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Manic Monday Markup 3/16/15…

…And the World:

We begin today in Israel, where voters will go to the polls tomorrow and decide both the country’s fate and that of its second-longest serving Prime Minister Benjamin Netanyahu. Israeli election law prohibits polls from being published less than five days before the polls open, and last minute shifts are not uncommon. However, the polls in on Friday showed Bibi’s Likud’ about four seats behind the Zionist Union headed by opposition leader Isaac Herzog and former Justice Minister Tzipi Livni. Haaretz’s Anshel Pfeffer has a rundown of possible scenarios after the polls close tomorrow at 10pm (4pm Eastern) and an Israeli Knesset-watcher games out his final predictions for Tuesday.

As Pfeffer observed, anecdotally, Bibi could be shifting the tides in his favor by cannibalizing votes from the Jewish Home party, which largely represents the settler movement (Jews living in West Bank settlements). After reports surfaced last week on Netanyah’s concessions on the West Bank, he now says there will be no Palestinian State on his watch. Others suggest that the rally Netanyahu attended over the weekend was a farce, perhaps helping Moshe Kahlon more, who has steadfastly refused Netanyahu’s overtures. The New York Times profiles the leader of the potentially influential Arab Joint List and NPR interviews Ari Shavit, who profiled Herzog last week and explains how Bibi’s political career may have stumbled into its current existential crisis. Meanwhile, Livni says she will no longer hold Herzog to their deal about rotating the premiership if it proves problematic in forming a government.

After a 10 day absence, Russian President Vladimir Putin resurfaces.

Amid new unrest and a corruption scandal at the state oil company, Brazilian President Dilma Rousseff is facing perhaps her biggest test as leader of South America’s largest country. Many protesters are calling for her ouster.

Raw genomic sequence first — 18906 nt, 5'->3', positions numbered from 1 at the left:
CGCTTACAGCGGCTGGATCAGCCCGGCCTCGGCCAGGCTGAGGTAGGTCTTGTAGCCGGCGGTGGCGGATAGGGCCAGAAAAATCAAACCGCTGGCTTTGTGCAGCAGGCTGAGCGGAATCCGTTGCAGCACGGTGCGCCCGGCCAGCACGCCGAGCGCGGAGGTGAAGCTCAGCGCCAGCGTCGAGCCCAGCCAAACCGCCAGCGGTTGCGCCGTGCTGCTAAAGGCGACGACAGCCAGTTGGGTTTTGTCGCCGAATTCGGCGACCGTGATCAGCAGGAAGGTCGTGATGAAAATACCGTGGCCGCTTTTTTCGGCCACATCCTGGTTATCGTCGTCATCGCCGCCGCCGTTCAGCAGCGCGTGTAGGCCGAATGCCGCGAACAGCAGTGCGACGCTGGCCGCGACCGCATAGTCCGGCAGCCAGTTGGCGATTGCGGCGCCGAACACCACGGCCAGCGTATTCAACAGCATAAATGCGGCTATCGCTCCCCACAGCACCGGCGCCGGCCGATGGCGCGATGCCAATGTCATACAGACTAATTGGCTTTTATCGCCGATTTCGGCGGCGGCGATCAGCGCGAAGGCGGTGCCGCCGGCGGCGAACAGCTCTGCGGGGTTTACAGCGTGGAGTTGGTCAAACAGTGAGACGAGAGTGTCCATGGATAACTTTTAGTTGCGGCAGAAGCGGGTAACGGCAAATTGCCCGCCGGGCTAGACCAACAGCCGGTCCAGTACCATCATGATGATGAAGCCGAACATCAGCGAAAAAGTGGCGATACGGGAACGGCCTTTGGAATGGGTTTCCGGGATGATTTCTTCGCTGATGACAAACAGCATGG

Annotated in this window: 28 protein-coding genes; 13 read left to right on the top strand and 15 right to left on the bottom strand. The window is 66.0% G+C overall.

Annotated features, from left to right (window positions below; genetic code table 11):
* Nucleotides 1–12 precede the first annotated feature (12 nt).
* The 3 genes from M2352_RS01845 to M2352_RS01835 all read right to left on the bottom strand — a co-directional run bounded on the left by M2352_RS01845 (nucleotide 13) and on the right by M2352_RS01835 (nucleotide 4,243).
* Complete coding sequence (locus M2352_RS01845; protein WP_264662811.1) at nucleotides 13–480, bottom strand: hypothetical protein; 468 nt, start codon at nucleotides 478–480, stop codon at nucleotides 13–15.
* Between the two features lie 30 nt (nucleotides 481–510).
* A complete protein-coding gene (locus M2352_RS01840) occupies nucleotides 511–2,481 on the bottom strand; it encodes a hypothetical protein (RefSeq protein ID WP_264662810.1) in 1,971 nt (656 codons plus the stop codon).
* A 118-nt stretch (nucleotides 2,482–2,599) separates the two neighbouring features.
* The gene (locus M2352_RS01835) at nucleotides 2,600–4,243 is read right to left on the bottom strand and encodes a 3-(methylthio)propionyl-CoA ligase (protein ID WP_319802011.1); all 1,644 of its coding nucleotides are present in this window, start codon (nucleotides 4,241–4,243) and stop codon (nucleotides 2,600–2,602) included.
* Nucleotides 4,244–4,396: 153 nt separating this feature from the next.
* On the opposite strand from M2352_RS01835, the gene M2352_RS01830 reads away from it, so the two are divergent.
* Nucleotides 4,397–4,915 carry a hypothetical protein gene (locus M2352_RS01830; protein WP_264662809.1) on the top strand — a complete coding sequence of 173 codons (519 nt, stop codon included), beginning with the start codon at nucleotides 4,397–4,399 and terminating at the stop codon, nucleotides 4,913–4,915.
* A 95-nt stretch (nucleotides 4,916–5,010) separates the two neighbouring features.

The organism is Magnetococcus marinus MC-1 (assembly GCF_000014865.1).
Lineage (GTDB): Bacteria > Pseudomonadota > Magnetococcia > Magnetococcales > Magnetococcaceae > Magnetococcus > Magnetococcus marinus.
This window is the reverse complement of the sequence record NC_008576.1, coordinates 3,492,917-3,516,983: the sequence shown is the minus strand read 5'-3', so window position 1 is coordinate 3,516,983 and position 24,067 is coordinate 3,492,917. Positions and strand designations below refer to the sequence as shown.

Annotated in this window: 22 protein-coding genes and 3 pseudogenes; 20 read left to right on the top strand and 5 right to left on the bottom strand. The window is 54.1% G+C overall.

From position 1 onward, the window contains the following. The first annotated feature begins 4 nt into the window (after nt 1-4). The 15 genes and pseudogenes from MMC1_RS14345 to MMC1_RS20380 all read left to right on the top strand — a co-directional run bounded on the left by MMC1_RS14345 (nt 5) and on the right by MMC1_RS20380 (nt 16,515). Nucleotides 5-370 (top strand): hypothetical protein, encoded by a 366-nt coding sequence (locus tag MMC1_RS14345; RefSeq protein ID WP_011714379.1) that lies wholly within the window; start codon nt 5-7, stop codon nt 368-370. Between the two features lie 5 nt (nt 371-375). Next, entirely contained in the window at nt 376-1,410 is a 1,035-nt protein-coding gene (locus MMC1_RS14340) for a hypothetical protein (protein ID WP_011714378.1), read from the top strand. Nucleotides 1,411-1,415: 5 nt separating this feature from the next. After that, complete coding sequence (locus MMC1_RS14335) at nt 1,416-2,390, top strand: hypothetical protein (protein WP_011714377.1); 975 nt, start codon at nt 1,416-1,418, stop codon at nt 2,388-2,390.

In Britain, Labour shuts the door on a coalition government with the Scottish National Party amid efforts by the Tories to imply such bargaining between the two leftist parties.

The UN has reopened the investigation into the crash that killed former Secretary-General Dag Hammerskjold.

The Feds:

Senator Majority Leader Mitch McConnell says the vote to confirm Loretta Lynch is on hold until the Senate acts on a human trafficking bill.

The New York Times profiles Robby Mook, the campaign manager-in-waiting for Hillary Clinton’s 2016 presidential bid.

Polls show Chicago Mayor Rahm Emanuel still in the lead against Cook County Commissioner Jesus “Chuy” Garcia, whose sunny disposition is not hiding his vague platform. Their first one-on-one debate is tonight.

Hartford Mayor Pedro Segarra is shaking up his campaign after what he apparently described as a less than perfect rollout.

New Hampshire could feature a titanic US Senate battle if Gov. Maggie Hassan takes on Senator Kelly Ayotte.

The State of Things:

Obligatory link to stories on the South Boston St. Patrick’s Day breakfast. WGBH’s Scrum has a recap.

A district Worcester city councilor wants to go citywide.

Efforts to update Massachusetts Public Record laws are underway and now even Secretary of State Bill Galvin is getting into the act, promising to propose a ballot initiative in 2016 if the legislature does not act—which he expects it won’t.

Legislators looking at bill that would allow marijuana to be sold and taxed in the commonwealth.

City Slickers:

Still no answers on the sudden revelation last week on Police Commissioner John Barbieri’s call for help from outside government on missing money from the department’s evidence room.

City officials want state legislation that would require the PVTA to clear out snow from bus shelter.

Twitter Chatter:

With tomorrow’s news bound to be dominated by the Israeli election, it seems only fitting that we turn to a veteran winner of the tweet prize this week. In our estimate, some Israeli commentators have rightly considered the country’s democracy itself at stake in tomorrow’s elections. With those free and fair elections come the right to opine and analyze them. Today we award the tweet prize to Chemi Shalev, Haaretz’s New York correspondent, who in a pair of tweets mocked Netanyahu’s flip-floppery and, perhaps one of the most classic byproducts of democracy: punditry! Netanyahu’s opposition to a Palestinian state flies headlong into his comments to the contrary in 2009, unless he meant some other second state as part of the two-state solution.

His second tweet, analyzing the meaning of Tzipi Livni’s backing down on the rotation of the premiership by noting that “nothing” is a possible outcome, dings the whole commentary-industrial complex which is as alive in Israel’s democracy as it is in the US’s.